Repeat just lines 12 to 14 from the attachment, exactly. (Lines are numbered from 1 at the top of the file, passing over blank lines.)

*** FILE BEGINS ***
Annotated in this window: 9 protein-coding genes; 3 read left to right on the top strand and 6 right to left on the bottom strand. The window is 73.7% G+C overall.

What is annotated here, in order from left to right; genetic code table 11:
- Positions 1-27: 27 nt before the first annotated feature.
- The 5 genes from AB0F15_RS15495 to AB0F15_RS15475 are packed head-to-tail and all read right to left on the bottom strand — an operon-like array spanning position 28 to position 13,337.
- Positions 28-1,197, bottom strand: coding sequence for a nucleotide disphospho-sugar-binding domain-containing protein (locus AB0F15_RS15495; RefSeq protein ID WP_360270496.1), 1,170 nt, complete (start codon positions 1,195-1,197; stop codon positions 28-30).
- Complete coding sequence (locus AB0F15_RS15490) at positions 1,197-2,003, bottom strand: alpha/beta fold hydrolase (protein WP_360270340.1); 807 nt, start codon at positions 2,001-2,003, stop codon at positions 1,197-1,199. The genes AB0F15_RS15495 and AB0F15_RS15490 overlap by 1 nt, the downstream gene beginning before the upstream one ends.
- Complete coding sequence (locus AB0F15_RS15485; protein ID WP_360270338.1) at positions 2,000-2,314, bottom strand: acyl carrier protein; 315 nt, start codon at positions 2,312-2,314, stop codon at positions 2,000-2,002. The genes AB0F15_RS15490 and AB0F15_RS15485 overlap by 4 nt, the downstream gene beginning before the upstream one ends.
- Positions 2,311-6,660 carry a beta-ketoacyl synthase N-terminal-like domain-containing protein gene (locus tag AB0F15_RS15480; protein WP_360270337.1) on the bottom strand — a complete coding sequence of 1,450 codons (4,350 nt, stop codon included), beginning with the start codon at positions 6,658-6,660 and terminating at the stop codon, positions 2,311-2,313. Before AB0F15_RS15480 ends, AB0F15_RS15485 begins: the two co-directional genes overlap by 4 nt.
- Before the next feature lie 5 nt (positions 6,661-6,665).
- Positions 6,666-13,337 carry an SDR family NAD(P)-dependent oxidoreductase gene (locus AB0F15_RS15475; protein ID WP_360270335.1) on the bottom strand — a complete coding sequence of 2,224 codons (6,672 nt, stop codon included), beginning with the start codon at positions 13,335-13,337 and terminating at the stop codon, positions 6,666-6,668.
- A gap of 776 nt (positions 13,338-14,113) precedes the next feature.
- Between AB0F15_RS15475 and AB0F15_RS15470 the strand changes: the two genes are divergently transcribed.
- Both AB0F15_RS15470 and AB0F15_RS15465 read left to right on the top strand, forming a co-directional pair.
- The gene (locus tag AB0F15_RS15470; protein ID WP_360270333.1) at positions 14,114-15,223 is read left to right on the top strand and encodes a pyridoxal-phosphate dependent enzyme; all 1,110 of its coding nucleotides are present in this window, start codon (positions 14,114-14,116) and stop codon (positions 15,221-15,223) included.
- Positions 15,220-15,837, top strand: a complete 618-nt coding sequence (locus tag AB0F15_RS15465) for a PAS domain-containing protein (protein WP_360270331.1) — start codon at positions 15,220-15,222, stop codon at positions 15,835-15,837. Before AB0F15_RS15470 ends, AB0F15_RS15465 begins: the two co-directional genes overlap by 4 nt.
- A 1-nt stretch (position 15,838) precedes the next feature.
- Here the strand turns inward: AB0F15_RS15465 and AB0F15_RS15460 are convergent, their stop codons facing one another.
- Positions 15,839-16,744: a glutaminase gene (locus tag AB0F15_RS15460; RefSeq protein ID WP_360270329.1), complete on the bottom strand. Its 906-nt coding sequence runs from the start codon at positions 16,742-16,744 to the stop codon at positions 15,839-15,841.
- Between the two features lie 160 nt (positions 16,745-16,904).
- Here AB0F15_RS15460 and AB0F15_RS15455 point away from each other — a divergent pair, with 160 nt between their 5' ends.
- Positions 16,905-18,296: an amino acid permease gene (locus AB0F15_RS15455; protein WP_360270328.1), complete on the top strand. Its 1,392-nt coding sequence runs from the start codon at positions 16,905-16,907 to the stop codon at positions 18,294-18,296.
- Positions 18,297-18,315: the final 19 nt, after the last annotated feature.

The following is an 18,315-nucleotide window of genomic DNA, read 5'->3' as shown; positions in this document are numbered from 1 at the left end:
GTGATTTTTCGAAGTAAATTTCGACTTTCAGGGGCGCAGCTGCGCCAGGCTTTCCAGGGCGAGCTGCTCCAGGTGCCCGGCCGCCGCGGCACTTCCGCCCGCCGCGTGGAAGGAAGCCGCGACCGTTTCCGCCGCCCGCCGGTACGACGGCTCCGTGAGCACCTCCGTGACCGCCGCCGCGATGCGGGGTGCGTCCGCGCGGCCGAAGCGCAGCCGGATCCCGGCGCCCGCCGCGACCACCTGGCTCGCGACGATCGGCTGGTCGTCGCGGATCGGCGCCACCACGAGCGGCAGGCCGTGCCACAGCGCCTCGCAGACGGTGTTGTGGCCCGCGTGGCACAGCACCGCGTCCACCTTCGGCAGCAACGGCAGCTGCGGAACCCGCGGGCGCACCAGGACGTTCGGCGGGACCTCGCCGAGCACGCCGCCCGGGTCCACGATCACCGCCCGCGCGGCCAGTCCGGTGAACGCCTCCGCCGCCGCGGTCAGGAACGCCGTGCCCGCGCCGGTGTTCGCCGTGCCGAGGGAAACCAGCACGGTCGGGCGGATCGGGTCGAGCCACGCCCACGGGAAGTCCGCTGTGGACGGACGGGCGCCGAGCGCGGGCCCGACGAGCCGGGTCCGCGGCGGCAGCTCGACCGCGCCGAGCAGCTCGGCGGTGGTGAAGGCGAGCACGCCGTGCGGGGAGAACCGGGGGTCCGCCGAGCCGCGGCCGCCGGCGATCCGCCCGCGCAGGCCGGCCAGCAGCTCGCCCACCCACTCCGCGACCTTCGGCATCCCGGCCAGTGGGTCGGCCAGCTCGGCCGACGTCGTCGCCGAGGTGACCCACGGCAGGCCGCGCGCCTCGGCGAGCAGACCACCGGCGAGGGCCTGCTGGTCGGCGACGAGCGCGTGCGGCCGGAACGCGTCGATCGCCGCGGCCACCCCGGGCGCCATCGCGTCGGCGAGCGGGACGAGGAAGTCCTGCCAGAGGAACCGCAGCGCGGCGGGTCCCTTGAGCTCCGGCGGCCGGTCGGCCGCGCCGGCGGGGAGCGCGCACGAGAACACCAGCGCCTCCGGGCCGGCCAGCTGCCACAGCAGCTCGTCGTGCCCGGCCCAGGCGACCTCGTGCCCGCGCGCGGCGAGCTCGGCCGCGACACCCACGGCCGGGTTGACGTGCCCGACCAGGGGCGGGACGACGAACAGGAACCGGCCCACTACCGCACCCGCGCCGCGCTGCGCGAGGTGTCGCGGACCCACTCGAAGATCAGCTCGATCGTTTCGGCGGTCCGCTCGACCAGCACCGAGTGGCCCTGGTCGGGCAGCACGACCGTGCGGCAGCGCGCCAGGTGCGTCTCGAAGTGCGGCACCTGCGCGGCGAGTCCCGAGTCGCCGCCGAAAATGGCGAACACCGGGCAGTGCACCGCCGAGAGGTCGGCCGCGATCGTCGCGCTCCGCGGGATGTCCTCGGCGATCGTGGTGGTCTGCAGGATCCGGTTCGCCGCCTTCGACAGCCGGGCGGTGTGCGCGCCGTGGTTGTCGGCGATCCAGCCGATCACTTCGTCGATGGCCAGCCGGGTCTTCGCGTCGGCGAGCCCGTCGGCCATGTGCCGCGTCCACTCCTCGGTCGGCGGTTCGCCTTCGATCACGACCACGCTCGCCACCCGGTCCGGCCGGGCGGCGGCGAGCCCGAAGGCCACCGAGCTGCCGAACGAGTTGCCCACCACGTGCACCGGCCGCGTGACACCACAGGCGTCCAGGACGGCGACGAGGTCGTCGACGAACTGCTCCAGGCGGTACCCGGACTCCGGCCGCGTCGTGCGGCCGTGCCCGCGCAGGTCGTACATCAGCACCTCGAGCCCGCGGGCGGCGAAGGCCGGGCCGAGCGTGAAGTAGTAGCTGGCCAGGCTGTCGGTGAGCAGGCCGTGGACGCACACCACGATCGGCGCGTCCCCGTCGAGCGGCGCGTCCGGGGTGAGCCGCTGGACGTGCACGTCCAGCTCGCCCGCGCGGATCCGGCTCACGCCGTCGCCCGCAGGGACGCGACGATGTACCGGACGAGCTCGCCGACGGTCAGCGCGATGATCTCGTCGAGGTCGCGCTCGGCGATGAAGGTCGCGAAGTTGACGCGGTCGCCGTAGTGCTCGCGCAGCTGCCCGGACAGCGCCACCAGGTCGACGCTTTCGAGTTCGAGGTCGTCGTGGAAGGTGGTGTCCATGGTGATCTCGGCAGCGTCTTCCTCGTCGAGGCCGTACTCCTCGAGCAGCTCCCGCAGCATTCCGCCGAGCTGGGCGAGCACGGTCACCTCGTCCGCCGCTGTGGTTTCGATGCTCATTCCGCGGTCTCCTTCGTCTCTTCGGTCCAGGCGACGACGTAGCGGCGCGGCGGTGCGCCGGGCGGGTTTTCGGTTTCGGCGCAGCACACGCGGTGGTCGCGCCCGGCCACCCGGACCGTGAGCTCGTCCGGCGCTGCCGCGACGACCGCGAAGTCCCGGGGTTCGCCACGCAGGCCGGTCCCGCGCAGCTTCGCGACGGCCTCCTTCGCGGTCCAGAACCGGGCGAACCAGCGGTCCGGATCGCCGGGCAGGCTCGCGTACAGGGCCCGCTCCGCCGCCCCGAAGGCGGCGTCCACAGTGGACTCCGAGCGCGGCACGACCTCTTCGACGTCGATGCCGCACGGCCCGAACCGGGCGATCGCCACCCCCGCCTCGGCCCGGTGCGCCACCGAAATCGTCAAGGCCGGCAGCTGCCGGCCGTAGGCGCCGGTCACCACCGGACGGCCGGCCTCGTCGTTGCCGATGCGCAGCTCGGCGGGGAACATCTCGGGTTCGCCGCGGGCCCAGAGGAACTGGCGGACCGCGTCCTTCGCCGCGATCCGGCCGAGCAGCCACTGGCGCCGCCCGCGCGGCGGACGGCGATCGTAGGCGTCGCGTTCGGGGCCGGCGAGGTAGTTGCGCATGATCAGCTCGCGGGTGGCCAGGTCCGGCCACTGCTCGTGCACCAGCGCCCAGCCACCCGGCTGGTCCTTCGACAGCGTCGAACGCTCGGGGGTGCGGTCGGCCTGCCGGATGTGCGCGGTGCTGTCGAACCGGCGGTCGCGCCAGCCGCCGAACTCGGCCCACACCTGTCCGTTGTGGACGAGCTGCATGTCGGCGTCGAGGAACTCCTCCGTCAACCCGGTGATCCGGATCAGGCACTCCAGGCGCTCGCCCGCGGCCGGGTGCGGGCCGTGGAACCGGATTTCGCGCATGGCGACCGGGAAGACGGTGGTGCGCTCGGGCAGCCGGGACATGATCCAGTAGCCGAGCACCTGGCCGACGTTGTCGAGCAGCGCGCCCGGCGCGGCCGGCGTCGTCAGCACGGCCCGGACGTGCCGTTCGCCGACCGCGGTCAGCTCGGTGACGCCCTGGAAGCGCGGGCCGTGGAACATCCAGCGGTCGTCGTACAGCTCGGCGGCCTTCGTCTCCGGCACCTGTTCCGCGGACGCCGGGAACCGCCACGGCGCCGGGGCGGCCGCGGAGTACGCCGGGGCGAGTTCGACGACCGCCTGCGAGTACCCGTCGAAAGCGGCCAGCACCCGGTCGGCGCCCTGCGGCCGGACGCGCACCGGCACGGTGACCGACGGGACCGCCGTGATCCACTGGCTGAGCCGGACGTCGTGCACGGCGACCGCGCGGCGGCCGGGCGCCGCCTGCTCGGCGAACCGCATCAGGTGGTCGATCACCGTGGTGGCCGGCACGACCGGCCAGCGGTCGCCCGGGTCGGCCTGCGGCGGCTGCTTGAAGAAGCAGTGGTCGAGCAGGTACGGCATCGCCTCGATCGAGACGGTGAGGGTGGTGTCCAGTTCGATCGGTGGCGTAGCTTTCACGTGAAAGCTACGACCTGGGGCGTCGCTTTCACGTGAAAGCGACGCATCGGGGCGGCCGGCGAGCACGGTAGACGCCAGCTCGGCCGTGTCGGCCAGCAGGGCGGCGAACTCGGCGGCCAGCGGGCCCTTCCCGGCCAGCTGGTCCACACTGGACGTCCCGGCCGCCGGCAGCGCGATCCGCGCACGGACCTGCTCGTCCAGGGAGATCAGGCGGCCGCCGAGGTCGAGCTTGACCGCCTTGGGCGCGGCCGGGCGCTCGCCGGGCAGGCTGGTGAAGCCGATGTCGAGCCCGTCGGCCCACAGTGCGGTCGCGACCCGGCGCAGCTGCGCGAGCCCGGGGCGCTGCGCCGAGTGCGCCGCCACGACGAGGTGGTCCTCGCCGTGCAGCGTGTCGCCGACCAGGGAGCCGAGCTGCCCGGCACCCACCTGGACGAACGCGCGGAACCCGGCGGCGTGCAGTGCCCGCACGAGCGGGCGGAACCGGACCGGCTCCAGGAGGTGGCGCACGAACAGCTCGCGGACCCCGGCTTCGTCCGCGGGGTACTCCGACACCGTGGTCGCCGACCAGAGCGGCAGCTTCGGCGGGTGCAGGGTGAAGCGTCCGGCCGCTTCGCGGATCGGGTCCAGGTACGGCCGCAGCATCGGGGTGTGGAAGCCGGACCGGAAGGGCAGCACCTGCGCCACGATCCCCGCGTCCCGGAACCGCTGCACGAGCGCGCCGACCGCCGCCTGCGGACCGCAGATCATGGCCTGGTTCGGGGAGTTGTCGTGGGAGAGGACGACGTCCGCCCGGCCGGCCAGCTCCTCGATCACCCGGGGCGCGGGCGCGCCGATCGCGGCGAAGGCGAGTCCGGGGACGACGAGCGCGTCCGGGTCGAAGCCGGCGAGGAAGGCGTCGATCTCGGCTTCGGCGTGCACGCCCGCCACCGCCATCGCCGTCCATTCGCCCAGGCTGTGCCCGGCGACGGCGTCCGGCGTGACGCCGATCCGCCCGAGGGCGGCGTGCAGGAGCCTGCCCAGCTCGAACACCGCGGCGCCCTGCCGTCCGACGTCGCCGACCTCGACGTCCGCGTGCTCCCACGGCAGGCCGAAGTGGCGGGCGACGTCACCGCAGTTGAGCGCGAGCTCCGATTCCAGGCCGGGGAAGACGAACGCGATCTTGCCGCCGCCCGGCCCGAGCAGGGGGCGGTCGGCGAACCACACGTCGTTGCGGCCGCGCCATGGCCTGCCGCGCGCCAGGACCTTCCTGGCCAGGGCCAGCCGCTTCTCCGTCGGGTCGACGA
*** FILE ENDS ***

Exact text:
- Between AB0F15_RS15475 and AB0F15_RS15470 the strand changes: the two genes are divergently transcribed.
- Both AB0F15_RS15470 and AB0F15_RS15465 read left to right on the top strand, forming a co-directional pair.
- The gene (locus tag AB0F15_RS15470; protein ID WP_360270333.1) at positions 14,114-15,223 is read left to right on the top strand and encodes a pyridoxal-phosphate dependent enzyme; all 1,110 of its coding nucleotides are present in this window, start codon (positions 14,114-14,116) and stop codon (positions 15,221-15,223) included.